We all experience stress... the stressors from work, finances, health, relationships, and more all add up. It may not be possible to fully alleviate all the sources of stress in our life. What matters is how we react when faced with these stressors. Last year, I became aware that I had been pretty much living in a constant state of stress. Even in moments where there were no active stressors - I was still feeling the effects of constant underlying stress. This ongoing stress impacted my mental, physical, emotional, relational and spiritual wellbeing.
Fear-based and negative thoughts ran rampant through my mind. My body held tension in multiple areas - mostly in my jaw, neck, shoulders, back, and hips. My emotions fluctuated wildly as I reacted to various situations. I experienced disconnection and strain in several relationships. And I felt disconnected from my Source and my highest self, too.
I was trapped in my stress-based patterns - finding myself overly impatient, often agitated, and rarely able to relax. Living in this state was not only unhealthy, but was also a huge energy drain. Once I became aware how much I was letting stress impact my life, I knew I had to make some changes.
Wherever possible, I addressed the stressors/sources of stress first. Sometimes this meant closures, endings, and letting go. Other times, it meant having difficult conversations or taking other actions to lessen the impact of the stressor.
I worked with various professionals to help me address the physical tension in my body. I did a lot of writing in my journal to process my thoughts and my emotions. I re-invested in my spiritual practices. And I started to explore new modalities to help me unwind, relax, and restore.
I integrated a new restorative practice, which eventually helped me learn to relax my entire body. I'm not gonna lie - restorative was incredibly challenging for me at first. For busy bodies like me, it can be really hard to feel like you're lying there 'doing nothing.' My body still wanted to hold on to the tension out of habit. My mind wouldn't rest and I felt like I was wasting time.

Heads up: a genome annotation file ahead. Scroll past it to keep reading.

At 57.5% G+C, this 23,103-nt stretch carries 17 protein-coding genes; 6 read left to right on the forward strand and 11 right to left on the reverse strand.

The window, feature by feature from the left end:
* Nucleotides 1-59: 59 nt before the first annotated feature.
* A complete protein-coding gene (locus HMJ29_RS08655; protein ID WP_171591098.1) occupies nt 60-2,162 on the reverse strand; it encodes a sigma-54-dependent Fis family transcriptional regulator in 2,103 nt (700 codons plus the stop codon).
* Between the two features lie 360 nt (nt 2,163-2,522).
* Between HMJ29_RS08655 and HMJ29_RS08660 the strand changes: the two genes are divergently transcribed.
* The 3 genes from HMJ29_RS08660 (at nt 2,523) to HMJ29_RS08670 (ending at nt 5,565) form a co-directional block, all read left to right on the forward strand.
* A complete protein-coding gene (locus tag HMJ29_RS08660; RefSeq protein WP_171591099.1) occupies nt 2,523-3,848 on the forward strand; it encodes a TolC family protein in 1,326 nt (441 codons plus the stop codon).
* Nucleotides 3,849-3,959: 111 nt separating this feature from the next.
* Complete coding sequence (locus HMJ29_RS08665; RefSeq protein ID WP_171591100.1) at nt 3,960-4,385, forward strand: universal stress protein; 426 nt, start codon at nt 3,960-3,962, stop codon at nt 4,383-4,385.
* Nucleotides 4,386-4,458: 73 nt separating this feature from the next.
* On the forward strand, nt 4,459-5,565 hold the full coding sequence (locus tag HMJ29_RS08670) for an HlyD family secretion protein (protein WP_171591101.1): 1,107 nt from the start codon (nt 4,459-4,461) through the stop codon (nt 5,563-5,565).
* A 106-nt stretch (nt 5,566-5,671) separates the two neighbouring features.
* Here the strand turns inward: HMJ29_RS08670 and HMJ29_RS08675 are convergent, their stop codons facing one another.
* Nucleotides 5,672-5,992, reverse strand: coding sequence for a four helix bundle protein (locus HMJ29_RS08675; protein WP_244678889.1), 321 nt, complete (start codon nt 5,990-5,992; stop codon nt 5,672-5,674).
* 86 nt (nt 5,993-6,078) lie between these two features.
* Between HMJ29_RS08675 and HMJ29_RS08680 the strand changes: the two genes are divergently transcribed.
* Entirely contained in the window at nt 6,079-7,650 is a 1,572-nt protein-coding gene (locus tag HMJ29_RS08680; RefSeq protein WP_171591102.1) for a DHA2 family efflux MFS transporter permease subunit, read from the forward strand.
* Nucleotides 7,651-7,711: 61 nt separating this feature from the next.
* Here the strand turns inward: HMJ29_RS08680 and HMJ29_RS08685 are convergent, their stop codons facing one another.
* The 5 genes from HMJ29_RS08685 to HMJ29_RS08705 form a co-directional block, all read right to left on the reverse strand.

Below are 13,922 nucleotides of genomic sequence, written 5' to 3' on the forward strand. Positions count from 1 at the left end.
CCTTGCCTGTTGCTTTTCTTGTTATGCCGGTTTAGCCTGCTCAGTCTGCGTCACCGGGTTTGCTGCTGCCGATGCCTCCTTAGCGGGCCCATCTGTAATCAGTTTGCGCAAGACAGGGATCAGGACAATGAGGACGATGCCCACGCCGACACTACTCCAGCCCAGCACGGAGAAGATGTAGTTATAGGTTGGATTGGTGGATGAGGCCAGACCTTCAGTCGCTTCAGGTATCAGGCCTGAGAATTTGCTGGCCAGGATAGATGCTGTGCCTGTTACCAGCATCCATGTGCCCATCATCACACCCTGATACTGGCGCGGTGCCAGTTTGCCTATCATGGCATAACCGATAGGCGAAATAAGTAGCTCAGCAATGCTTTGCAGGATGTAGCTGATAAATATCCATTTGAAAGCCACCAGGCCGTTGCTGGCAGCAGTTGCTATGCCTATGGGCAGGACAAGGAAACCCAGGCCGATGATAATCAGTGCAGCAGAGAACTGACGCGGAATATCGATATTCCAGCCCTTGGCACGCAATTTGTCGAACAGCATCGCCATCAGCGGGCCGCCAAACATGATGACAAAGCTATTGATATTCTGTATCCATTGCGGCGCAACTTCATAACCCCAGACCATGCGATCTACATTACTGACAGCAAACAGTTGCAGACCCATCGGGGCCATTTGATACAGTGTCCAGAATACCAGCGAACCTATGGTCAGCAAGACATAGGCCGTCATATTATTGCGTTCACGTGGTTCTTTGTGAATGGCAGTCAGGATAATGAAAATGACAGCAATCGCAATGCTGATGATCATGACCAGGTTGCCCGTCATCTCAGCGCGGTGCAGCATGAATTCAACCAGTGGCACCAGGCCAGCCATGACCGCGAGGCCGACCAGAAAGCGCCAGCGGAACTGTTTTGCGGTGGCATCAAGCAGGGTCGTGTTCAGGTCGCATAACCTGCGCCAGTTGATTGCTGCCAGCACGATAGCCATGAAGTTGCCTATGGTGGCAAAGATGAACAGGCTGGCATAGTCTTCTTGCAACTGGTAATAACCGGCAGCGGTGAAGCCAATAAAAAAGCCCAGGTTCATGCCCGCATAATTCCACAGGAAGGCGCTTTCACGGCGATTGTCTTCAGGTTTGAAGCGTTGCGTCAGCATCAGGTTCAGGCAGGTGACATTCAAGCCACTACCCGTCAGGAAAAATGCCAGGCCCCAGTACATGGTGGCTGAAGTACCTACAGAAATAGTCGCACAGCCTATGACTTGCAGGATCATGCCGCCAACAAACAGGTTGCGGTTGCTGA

But I kept returning to the mat. And with continued practice, I allowed myself to be completely supported by the floor and the various props (blankets, bolsters, and blocks) so I could come into complete relaxation. Eventually I came to cherish my restorative time. I fell so in love with it that I took an immersive class to learn how to teach it to others, too.
I have found restorative to be an important part of my personal and spiritual wellbeing practices. Not only am I learning to be more gentle and compassionate with myself, but I am also becoming more aware of what's happening in my mind and body and paying attention to the areas that need support and release.
Have you tried restorative? What's your experience been? What did you find challenging? How has it helped you?
I will be starting to schedule regular restorative classes in March and can't wait to share this practice with you.
In the meantime, if you need support in addressing the stressors in your life, reach out and let's schedule a discovery call to see how I can help you.
Creating restorative niches